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In order to determine whether the character of Blanche Dubois is rendered as a parody of the Southern Belle, the first thing to analyze is whether Tennessee Williams intended to use her character traits to serve this purpose.
A "parody", is used specifically to ridicule something and to cause a comedic effect. It is true that, in the literal sense, the character of Blanche does over-use her Southern Belle traits to desperately block her dark secrets. However, Williams does not use these behaviors to cause mirth, but to draw out the pathos of Blanche's tragic flaws as a character.
If Blanche were to be a parody, the reader would find her actions funny. Contrastingly, all of Blanche's actions instill a sense of loss and nostalgia, as well as of pity and even commiseration. This is because Blanche is not really mocking her Southern Belle roots, nor is she laughing at herself for retaining the behaviors that she once used to exploit her good looks among the boys.
The tragedy is that Blanche is unable to move away from the same manipulative behaviors that would have helped her back in the day, when she was young and vibrant, and money was not an issue. She was, indeed, a glamorous and boy-crazy girl who had any man that she wanted and never lacked friends.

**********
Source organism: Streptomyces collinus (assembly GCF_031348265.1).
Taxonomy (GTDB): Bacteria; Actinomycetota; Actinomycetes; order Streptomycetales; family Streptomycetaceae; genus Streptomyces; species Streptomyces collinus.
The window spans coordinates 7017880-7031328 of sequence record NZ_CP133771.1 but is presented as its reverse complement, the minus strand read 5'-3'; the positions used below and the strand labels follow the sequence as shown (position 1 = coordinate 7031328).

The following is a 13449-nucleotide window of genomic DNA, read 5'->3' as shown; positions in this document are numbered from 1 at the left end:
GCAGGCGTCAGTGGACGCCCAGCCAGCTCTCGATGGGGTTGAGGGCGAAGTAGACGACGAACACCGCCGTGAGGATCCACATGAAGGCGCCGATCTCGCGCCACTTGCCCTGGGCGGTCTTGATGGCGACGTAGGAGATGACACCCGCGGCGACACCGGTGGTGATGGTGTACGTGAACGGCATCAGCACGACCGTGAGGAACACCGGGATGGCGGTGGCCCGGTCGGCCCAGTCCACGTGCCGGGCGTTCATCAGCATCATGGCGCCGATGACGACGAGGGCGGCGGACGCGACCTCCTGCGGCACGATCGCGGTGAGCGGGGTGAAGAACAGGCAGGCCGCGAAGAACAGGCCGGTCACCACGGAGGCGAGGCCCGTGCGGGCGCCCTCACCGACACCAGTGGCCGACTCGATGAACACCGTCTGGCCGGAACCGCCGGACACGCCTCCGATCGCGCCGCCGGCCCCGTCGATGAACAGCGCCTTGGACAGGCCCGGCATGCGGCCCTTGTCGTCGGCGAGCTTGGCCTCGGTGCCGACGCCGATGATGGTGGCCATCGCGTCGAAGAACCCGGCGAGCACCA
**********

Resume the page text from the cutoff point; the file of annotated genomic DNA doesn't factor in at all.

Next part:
As the series of unfortunate events that lead her to lose herself completely continued to unravel, Blanche stuck staunchly to what she knew to do best: to create an appearance of over-the top personality, and to manipulate the men around her. The problem is that she did not know how to control this once-powerful skill and now it is falling on deaf ears. No longer can she show her charm around millionaire and powerful friends; she is now in the closest thing to a ghetto, living in an apartment with a rude and ape-like man and her abused sister. Blanche is very far from where she came from. This is not a parody, but an antithesis.
Even when Stanley tries to make a parody out of Stella it is hard for the reader to connect nor agree with Stanley. He comes out too strong and rude for any of this comedy to make any sense to the reader
Take a look at yourself here in a worn-out Mardi Gras outfit, rented for 50 cents from some rag-picker. And with a crazy crown on. Now what kind of a queen do you think you are? ...you sprinkle the place with powder and you spray perfume...and, lo and behold, ...you are the Queen of the Nile, sitting on your throne, swilling down my liquor...Ha ha! Do you hear me? Ha ha ha!
This would have been a humorous moment had Blanche's character been made to be a parody of a Southern Belle. However, the fact that Blanche is NOT a parody is what takes away the humor from the quote. Therefore, this supports the argument that what Blanche actually is, as a character, is an antithesis of what she once was, but not a parody.
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